John Mahar's Blog

Education, Spanish, Travel, Poems, Bonnaroo reports, and more.

Friday, December 13, 2013

The "Intuitive" Side of Academia

Every now and then I read something that shows me the, um, intuitive side of academia. By intuitive I mean, "duh," anyone could have told you that without ever having entered the halls of a university. The topic of a chapter I read recently was called "Effective Classrooms." It turns out that in "effective classrooms," students share responsibility with the teacher for their learning, students learn relative to what they knew before, student talk is valued, students receive feedback on their work, students apply their learning to new situations, students develop good work habits, students value learning, students have positive relationships with their teachers, and the environment of the classroom feels safe.

[Hmmm, so ineffective classrooms require no student responsibility, students somehow manage to learn with no relation to prior knowledge, teachers ignore or suppress student talk, teachers don't give feedback, students keep their new knowledge stuck right there in the four walls of the classroom, students use crappy work habits, they hate learning, hate their teacher, and feel unsafe.]

So, this is "what we know" about effective classrooms. So if you're a teacher, you just need to make all that stuff happen, and your classroom will be effective! Bam! Now we've got this education thing figured out! So to get students to value learning, I just convince them what they're learning is valuable, right? Ok, no problem.

"Listen, Johnny," (a fake student), "learning the quadratic equation is valuable because the state legislature decided that you all have to take algebra so we can compete in the global economy. What that means is that you won't ever get to work in a near-by factory with strong union wages because the factories all went overseas and you will have to go to college and learn this again in a required gen-ed course that more than likely won't be of use to you beyond the general problem-solving skills you might learn that could be learned much more effectively if we discussed an actual local problem that had immediate, rather than abstract, relevance to your life."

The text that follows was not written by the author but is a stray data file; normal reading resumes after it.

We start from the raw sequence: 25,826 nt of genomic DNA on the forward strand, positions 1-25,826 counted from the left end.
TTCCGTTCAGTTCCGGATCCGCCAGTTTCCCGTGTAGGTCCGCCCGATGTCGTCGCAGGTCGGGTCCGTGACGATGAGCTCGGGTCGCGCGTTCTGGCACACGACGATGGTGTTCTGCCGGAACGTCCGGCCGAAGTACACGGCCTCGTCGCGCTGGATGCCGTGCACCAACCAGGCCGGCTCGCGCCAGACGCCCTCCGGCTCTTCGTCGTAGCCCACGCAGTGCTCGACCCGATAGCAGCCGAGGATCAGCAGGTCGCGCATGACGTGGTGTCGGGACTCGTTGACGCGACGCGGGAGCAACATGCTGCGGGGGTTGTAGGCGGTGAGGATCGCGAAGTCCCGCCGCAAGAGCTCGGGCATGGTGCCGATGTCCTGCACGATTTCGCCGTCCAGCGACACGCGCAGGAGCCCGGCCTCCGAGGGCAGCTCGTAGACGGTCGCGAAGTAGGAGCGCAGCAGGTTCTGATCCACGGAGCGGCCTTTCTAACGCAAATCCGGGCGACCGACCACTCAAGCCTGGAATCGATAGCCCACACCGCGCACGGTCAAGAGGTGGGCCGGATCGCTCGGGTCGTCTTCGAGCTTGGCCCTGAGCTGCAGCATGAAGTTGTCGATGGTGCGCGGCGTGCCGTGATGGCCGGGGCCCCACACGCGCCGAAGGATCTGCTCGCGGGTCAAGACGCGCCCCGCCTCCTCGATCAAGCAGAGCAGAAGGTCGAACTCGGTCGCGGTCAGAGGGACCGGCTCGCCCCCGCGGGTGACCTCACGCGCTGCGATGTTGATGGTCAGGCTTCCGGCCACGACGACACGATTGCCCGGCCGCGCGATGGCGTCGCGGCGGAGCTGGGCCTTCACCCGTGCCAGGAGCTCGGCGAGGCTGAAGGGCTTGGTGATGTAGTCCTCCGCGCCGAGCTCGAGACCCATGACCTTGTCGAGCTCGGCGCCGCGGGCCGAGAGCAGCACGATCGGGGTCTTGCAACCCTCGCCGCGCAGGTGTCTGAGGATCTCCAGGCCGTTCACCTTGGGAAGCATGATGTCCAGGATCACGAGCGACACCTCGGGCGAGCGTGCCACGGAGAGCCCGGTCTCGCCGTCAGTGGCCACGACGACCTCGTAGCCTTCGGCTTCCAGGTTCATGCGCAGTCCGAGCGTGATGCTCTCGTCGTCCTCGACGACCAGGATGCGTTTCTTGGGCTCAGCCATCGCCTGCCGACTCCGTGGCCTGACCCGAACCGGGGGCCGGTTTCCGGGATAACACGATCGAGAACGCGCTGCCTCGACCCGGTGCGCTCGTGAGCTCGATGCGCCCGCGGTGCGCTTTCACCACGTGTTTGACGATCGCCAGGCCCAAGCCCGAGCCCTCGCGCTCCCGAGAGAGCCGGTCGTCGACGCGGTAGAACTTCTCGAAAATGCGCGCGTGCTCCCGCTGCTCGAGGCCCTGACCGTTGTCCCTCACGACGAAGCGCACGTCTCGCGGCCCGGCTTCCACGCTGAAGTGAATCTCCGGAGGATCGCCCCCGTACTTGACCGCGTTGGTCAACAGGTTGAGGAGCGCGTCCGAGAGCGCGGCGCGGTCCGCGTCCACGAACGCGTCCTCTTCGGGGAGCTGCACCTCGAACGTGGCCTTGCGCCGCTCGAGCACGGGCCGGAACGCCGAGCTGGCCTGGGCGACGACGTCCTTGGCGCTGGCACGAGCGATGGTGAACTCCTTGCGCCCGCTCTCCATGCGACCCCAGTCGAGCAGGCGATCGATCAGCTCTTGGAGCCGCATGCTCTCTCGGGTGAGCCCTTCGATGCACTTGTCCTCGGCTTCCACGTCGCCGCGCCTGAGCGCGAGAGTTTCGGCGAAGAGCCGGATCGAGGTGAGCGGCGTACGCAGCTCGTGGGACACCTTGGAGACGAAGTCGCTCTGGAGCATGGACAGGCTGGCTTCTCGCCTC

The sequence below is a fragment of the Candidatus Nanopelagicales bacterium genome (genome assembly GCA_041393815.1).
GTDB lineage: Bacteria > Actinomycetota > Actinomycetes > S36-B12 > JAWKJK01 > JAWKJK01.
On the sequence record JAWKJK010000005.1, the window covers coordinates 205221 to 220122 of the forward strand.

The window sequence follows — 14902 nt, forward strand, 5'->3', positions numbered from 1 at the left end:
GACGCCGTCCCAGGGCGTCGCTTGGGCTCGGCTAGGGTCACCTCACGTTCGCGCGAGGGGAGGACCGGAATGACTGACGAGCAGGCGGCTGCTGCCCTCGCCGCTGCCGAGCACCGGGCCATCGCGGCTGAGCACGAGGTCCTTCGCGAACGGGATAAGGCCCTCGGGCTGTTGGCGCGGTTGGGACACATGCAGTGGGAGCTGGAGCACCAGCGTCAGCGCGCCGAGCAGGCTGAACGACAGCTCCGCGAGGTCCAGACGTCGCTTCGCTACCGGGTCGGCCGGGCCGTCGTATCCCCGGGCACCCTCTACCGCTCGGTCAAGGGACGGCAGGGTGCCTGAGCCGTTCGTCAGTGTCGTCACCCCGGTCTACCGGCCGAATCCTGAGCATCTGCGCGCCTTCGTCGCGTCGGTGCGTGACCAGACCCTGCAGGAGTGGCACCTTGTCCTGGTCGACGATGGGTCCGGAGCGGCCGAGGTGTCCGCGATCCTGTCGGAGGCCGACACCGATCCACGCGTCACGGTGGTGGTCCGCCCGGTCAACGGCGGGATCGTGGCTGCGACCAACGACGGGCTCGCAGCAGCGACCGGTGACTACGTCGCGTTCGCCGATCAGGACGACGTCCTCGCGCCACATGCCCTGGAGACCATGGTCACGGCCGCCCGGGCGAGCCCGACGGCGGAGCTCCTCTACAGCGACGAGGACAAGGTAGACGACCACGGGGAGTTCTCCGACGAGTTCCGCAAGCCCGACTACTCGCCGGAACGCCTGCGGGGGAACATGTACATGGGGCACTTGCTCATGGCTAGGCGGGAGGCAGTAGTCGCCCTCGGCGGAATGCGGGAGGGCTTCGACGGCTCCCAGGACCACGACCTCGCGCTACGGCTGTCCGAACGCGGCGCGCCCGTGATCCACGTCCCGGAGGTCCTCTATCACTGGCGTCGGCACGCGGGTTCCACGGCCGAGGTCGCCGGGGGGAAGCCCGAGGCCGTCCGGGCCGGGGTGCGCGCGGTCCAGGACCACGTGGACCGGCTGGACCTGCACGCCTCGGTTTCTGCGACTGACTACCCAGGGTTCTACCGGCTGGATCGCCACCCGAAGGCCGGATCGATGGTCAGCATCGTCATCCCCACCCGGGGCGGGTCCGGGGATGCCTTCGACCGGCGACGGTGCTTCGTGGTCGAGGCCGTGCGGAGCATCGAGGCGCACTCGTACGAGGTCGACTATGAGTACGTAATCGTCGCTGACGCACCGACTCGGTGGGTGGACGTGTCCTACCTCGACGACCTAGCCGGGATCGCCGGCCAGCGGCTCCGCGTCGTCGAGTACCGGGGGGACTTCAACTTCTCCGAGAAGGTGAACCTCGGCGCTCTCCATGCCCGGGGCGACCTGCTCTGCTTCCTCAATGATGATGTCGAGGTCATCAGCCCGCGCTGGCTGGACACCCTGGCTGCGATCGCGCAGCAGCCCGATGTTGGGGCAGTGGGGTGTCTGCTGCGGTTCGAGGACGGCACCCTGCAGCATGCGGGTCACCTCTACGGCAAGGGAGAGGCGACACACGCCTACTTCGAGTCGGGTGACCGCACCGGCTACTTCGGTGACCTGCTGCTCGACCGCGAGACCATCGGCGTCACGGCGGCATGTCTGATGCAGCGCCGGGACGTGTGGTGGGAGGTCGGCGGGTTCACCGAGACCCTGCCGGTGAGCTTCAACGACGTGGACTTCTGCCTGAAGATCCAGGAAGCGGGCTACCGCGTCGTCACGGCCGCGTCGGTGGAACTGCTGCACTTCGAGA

I suppose there are some people who could read the chapter and learn something: people who make education policy. You know the old saying, "Those who can, do; those who understand, teach; and those that can't do and don't understand make laws about education." There is a chance that if policy-makers read what I consider to be totally obvious, they might see it as revolutionary. And it would be, for them. But the problem with chapters like "Effective Classrooms" is that it would probably do more harm than good if policy-makers read it. Suddenly they would write legislation that penalized teachers if they did not make students value learning. The relationship between the legislature and teachers is one of higher level and lower-level bureaucrats. This is problematic because, on average, teachers are better educated than state legislators. (Particularly in regards to education!)

Since legislators feel like they can control teachers, but not students, policies are written that often require a magic wand. So they make a law about students having positive relationships with their students, for example, because that's what effective classrooms look like, but extend no further funding and allot no extra time to accomplish such a thing. If teachers could wave a wand, *Poof* education would improve. A little bit of knowledge, in the disguise of top-notch academia work, is incredibly dangerous, especially in the hands of politicians.

Chapters and articles that read like a wish list with complex vocabulary do nothing to further knowledge in a discipline or make change for the better. And while this blog post is just as likely to fail in those regards, as a part of academia, I can at least try to learn a lesson and avoid inapplicable, uninspiring writing.


Post a Comment

<< Home